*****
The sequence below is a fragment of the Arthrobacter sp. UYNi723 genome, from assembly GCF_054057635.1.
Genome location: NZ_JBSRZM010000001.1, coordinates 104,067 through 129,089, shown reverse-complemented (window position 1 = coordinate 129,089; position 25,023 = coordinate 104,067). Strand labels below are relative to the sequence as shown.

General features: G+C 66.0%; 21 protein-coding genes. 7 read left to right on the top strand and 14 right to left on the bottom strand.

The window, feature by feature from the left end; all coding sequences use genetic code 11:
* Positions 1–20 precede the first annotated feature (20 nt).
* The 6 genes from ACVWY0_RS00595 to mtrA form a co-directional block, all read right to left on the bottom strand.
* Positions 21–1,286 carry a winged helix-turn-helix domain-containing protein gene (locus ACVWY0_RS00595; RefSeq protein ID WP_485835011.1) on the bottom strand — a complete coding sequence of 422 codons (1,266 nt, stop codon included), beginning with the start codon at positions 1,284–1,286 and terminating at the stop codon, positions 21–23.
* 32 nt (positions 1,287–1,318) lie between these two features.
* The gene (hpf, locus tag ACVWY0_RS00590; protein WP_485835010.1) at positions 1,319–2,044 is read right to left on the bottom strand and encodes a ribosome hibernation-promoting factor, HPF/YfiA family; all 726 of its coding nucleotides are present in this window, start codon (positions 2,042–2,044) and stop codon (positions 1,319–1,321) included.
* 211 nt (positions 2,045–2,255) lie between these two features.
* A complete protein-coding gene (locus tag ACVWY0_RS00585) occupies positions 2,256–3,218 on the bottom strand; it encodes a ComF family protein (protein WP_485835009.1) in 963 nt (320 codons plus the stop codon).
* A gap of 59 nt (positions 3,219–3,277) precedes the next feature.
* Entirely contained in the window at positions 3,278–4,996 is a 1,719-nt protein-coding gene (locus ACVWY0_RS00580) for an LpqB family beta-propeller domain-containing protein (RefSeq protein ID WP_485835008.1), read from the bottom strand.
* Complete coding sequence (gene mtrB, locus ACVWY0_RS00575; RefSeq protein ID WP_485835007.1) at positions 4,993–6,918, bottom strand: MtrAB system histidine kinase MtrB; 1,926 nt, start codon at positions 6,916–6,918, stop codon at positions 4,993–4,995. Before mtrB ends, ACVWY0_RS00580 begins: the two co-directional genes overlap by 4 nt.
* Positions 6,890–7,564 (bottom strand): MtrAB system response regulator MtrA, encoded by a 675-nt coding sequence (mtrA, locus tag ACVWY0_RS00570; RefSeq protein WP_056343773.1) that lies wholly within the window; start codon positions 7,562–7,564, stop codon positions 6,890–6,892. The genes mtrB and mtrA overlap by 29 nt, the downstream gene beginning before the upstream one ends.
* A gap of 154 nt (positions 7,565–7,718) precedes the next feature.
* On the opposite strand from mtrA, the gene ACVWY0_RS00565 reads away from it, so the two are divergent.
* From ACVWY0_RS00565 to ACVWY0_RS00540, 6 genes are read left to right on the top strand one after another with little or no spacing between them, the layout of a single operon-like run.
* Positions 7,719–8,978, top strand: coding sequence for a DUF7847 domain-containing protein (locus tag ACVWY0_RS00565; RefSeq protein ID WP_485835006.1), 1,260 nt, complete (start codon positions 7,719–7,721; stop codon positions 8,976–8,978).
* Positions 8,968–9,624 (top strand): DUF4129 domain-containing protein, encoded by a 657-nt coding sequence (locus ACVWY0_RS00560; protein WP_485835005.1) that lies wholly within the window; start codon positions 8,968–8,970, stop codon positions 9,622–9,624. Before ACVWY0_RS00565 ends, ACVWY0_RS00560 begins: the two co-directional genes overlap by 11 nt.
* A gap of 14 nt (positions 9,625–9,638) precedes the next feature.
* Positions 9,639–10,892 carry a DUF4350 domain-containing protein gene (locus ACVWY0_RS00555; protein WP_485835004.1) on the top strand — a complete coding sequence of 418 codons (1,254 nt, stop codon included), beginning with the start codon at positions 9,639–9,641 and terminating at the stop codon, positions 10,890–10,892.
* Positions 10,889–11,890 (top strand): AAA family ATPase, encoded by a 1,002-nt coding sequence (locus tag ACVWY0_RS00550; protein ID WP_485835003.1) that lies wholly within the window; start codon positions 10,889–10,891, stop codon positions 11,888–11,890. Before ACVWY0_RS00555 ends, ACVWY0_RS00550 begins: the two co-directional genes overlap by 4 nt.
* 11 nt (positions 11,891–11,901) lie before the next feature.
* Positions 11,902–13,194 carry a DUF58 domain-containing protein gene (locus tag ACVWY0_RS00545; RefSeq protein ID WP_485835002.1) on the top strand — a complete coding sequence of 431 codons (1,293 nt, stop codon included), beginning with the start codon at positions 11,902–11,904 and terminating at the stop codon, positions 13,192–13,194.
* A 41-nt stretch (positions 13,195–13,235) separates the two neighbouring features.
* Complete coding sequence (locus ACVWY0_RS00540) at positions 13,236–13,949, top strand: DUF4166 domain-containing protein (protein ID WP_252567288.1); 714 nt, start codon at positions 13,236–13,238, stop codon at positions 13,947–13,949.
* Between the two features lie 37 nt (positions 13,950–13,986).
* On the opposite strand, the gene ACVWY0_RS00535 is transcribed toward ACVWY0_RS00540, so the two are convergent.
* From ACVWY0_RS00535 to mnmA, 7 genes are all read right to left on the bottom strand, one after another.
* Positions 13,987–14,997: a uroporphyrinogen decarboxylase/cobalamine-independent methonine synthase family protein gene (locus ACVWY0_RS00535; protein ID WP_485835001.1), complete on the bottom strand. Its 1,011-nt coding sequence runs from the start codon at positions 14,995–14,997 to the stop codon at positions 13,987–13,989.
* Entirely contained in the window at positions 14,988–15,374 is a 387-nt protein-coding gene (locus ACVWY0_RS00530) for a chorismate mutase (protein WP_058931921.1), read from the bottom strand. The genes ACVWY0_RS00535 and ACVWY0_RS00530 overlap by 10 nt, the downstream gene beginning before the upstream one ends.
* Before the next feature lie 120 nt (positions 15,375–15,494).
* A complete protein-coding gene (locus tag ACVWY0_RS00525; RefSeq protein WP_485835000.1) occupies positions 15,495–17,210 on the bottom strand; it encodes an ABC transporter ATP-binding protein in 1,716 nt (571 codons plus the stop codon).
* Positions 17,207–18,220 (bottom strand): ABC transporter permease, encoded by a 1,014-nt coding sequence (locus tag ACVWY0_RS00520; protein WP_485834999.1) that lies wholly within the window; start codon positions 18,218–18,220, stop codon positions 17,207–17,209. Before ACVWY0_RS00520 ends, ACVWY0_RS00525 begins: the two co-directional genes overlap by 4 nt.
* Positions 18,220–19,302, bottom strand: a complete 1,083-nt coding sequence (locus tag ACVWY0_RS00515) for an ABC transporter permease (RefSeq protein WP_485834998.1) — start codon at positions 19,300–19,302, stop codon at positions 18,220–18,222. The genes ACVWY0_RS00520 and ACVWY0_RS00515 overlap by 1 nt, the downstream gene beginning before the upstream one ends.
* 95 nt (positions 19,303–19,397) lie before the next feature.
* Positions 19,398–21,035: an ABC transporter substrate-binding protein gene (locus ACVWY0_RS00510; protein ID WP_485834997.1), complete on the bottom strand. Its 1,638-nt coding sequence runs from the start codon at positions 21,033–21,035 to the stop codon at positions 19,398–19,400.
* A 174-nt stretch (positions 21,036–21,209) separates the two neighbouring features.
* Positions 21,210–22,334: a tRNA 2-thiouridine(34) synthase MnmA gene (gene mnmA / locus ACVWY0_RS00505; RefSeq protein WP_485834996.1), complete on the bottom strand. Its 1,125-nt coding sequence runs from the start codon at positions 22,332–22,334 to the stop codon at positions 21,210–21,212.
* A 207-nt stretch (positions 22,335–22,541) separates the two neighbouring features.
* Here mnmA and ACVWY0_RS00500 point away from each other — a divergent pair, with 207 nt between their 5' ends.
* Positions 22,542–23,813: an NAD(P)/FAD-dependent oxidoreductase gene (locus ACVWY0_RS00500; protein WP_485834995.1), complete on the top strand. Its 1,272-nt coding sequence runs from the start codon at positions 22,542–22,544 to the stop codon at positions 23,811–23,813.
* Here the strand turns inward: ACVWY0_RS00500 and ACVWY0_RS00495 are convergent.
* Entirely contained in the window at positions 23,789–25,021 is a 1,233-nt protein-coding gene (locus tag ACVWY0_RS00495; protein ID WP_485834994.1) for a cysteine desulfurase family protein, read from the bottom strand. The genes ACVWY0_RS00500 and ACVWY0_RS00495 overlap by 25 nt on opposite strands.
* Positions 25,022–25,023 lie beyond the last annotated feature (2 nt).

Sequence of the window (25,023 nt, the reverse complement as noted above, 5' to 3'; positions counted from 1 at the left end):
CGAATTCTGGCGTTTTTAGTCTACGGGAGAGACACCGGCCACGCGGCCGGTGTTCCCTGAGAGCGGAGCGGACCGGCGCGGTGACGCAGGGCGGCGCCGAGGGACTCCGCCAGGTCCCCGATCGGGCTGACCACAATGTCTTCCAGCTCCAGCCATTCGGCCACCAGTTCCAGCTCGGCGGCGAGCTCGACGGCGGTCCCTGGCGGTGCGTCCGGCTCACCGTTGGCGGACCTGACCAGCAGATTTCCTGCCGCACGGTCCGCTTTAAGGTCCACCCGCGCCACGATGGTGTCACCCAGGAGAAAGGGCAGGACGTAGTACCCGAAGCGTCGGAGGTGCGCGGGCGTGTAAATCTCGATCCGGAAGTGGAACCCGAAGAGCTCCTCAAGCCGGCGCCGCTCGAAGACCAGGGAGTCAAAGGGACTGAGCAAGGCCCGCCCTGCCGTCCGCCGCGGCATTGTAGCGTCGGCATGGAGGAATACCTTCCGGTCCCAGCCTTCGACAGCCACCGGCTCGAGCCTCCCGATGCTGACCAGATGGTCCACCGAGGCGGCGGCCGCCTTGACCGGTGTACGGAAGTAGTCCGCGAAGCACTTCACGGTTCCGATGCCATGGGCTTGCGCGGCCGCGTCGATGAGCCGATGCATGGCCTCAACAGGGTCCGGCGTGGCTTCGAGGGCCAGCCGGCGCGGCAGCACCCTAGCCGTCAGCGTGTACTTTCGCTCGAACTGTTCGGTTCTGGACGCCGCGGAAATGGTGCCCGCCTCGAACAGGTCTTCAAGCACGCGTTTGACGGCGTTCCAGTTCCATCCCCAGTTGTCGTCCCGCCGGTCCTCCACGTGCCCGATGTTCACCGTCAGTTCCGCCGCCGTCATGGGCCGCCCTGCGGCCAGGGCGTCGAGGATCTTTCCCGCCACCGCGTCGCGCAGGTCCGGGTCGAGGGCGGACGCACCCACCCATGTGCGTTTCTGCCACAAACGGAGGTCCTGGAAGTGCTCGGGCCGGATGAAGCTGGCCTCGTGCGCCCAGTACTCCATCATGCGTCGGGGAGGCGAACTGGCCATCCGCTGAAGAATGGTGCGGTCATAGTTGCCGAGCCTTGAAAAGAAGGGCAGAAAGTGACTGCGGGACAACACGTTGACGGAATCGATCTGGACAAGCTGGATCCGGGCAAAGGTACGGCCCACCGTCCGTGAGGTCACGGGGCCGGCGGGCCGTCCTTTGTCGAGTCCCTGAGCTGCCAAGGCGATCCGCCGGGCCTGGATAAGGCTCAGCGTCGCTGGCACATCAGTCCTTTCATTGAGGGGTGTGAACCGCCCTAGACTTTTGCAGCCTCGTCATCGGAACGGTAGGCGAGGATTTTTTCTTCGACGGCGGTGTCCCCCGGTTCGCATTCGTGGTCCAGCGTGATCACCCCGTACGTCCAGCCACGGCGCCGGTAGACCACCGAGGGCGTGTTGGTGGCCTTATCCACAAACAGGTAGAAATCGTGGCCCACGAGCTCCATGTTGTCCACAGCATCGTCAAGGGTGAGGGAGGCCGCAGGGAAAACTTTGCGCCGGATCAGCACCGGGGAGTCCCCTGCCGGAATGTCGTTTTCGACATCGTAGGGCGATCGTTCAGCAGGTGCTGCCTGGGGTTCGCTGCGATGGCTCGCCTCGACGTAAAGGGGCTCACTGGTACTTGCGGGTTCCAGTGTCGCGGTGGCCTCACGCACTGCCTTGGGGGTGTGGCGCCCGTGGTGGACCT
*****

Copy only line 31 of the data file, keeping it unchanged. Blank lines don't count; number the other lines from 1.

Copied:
* Positions 13,987–14,997: a uroporphyrinogen decarboxylase/cobalamine-independent methonine synthase family protein gene (locus ACVWY0_RS00535; protein ID WP_485835001.1), complete on the bottom strand. Its 1,011-nt coding sequence runs from the start codon at positions 14,995–14,997 to the stop codon at positions 13,987–13,989.